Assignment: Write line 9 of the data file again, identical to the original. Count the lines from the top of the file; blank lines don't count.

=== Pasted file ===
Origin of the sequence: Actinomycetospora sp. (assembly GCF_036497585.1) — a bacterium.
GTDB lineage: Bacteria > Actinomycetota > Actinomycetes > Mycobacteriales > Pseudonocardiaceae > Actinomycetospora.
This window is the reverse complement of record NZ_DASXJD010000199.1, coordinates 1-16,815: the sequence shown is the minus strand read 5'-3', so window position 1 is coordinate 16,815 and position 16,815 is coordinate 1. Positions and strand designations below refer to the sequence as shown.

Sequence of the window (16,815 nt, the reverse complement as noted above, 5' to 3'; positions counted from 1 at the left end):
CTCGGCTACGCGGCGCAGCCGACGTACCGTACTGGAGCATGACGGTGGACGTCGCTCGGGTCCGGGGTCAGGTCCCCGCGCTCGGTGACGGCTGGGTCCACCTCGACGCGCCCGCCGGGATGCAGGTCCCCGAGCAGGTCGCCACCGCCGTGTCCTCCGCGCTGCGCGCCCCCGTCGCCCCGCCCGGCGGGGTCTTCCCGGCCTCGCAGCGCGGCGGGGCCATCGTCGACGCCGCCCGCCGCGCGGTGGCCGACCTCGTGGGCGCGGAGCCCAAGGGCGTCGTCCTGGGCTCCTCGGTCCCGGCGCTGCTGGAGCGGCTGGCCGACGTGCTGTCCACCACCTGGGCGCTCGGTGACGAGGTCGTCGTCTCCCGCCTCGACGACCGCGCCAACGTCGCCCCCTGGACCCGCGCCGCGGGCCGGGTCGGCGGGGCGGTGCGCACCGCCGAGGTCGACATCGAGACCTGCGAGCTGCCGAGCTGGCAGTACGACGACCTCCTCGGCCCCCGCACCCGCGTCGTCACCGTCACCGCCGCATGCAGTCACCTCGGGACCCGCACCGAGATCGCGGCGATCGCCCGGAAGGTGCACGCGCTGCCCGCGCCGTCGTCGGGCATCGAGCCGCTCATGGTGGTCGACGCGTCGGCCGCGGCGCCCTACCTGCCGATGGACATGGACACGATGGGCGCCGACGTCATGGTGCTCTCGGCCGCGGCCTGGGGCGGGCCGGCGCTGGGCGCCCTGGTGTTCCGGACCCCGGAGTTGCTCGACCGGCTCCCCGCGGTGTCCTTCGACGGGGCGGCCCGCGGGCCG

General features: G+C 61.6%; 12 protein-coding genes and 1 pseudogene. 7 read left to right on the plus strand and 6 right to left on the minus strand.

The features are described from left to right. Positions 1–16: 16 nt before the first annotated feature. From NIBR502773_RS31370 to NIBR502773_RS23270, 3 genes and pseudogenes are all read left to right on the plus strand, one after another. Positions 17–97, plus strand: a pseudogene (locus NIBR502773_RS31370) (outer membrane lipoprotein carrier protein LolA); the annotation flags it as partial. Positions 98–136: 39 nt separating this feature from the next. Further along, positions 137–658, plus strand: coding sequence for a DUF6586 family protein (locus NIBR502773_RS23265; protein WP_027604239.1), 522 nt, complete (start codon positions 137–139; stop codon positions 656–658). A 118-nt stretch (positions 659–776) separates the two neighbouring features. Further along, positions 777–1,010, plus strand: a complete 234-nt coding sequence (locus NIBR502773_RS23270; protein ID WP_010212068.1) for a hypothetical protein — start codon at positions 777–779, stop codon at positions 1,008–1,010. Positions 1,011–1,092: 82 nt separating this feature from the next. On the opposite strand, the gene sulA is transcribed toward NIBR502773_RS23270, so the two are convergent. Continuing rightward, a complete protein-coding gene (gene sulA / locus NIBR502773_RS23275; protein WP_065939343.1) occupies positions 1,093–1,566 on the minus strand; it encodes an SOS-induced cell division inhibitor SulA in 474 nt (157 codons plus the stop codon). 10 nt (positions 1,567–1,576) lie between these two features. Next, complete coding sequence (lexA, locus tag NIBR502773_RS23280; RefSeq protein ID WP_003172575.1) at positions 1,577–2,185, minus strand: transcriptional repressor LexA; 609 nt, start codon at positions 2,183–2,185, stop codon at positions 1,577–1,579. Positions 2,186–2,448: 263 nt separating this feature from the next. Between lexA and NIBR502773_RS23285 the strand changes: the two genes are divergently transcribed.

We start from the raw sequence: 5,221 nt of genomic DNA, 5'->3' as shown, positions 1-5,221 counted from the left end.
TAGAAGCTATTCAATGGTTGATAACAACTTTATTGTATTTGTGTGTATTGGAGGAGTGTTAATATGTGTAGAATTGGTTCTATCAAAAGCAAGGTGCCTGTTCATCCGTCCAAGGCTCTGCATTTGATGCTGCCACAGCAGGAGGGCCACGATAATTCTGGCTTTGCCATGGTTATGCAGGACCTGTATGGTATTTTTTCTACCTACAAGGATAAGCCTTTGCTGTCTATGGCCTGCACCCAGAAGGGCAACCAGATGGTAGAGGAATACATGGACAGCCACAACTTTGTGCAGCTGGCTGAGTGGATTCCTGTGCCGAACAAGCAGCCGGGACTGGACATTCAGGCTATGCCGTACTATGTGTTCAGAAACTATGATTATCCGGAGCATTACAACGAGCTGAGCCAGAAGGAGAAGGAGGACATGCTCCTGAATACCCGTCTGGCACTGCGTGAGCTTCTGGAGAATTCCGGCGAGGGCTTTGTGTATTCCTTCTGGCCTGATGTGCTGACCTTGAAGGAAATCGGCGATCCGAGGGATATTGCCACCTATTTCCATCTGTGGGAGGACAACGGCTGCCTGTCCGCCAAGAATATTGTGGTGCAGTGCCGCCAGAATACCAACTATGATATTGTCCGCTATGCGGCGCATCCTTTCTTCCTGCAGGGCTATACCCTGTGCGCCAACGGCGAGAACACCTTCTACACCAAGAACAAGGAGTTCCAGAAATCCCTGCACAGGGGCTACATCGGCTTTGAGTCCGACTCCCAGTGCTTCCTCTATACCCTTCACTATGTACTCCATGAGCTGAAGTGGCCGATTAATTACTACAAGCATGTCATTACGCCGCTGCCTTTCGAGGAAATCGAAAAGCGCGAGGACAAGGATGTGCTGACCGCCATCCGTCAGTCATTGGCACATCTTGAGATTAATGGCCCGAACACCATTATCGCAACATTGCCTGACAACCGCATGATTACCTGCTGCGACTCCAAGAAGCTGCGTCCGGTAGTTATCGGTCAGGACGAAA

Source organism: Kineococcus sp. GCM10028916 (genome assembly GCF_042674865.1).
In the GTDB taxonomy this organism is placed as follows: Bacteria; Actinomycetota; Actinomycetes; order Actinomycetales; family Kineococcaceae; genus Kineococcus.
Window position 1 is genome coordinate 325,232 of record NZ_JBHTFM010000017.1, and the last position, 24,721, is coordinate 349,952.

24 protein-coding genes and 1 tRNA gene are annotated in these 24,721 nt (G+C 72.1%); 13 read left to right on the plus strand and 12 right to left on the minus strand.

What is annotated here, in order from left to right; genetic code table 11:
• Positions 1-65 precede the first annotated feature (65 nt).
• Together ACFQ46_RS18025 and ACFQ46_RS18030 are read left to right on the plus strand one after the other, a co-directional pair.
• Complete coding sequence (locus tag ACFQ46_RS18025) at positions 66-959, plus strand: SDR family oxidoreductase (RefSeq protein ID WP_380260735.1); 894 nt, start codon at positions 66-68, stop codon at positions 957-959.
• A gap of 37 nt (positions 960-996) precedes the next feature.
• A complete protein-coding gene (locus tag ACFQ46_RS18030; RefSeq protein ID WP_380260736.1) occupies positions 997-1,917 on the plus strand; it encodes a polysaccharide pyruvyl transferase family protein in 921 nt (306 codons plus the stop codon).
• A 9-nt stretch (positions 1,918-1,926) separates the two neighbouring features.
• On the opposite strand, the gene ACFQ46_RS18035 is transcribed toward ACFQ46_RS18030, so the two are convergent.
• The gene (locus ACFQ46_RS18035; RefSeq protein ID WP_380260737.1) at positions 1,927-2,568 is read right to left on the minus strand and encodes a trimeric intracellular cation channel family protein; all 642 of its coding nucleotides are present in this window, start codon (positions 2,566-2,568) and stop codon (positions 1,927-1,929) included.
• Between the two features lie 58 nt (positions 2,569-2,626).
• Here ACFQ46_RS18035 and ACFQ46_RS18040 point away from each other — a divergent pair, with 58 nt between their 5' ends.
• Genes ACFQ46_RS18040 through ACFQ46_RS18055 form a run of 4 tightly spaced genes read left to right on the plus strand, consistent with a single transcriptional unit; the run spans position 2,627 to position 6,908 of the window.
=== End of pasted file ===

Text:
TAGAAGCTATTCAATGGTTGATAACAACTTTATTGTATTTGTGTGTATTGGAGGAGTGTTAATATGTGTAGAATTGGTTCTATCAAAAGCAAGGTGCCTGTTCATCCGTCCAAGGCTCTGCATTTGATGCTGCCACAGCAGGAGGGCCACGATAATTCTGGCTTTGCCATGGTTATGCAGGACCTGTATGGTATTTTTTCTACCTACAAGGATAAGCCTTTGCTGTCTATGGCCTGCACCCAGAAGGGCAACCAGATGGTAGAGGAATACATGGACAGCCACAACTTTGTGCAGCTGGCTGAGTGGATTCCTGTGCCGAACAAGCAGCCGGGACTGGACATTCAGGCTATGCCGTACTATGTGTTCAGAAACTATGATTATCCGGAGCATTACAACGAGCTGAGCCAGAAGGAGAAGGAGGACATGCTCCTGAATACCCGTCTGGCACTGCGTGAGCTTCTGGAGAATTCCGGCGAGGGCTTTGTGTATTCCTTCTGGCCTGATGTGCTGACCTTGAAGGAAATCGGCGATCCGAGGGATATTGCCACCTATTTCCATCTGTGGGAGGACAACGGCTGCCTGTCCGCCAAGAATATTGTGGTGCAGTGCCGCCAGAATACCAACTATGATATTGTCCGCTATGCGGCGCATCCTTTCTTCCTGCAGGGCTATACCCTGTGCGCCAACGGCGAGAACACCTTCTACACCAAGAACAAGGAGTTCCAGAAATCCCTGCACAGGGGCTACATCGGCTTTGAGTCCGACTCCCAGTGCTTCCTCTATACCCTTCACTATGTACTCCATGAGCTGAAGTGGCCGATTAATTACTACAAGCATGTCATTACGCCGCTGCCTTTCGAGGAAATCGAAAAGCGCGAGGACAAGGATGTGCTGACCGCCATCCGTCAGTCATTGGCACATCTTGAGATTAATGGCCCGAACACCATTATCGCAACATTGCCTGACAACCGCATGATTACCTGCTGCGACTCCAAGAAGCTGCGTCCGGTAGTTATCGGTCAGGACGAAA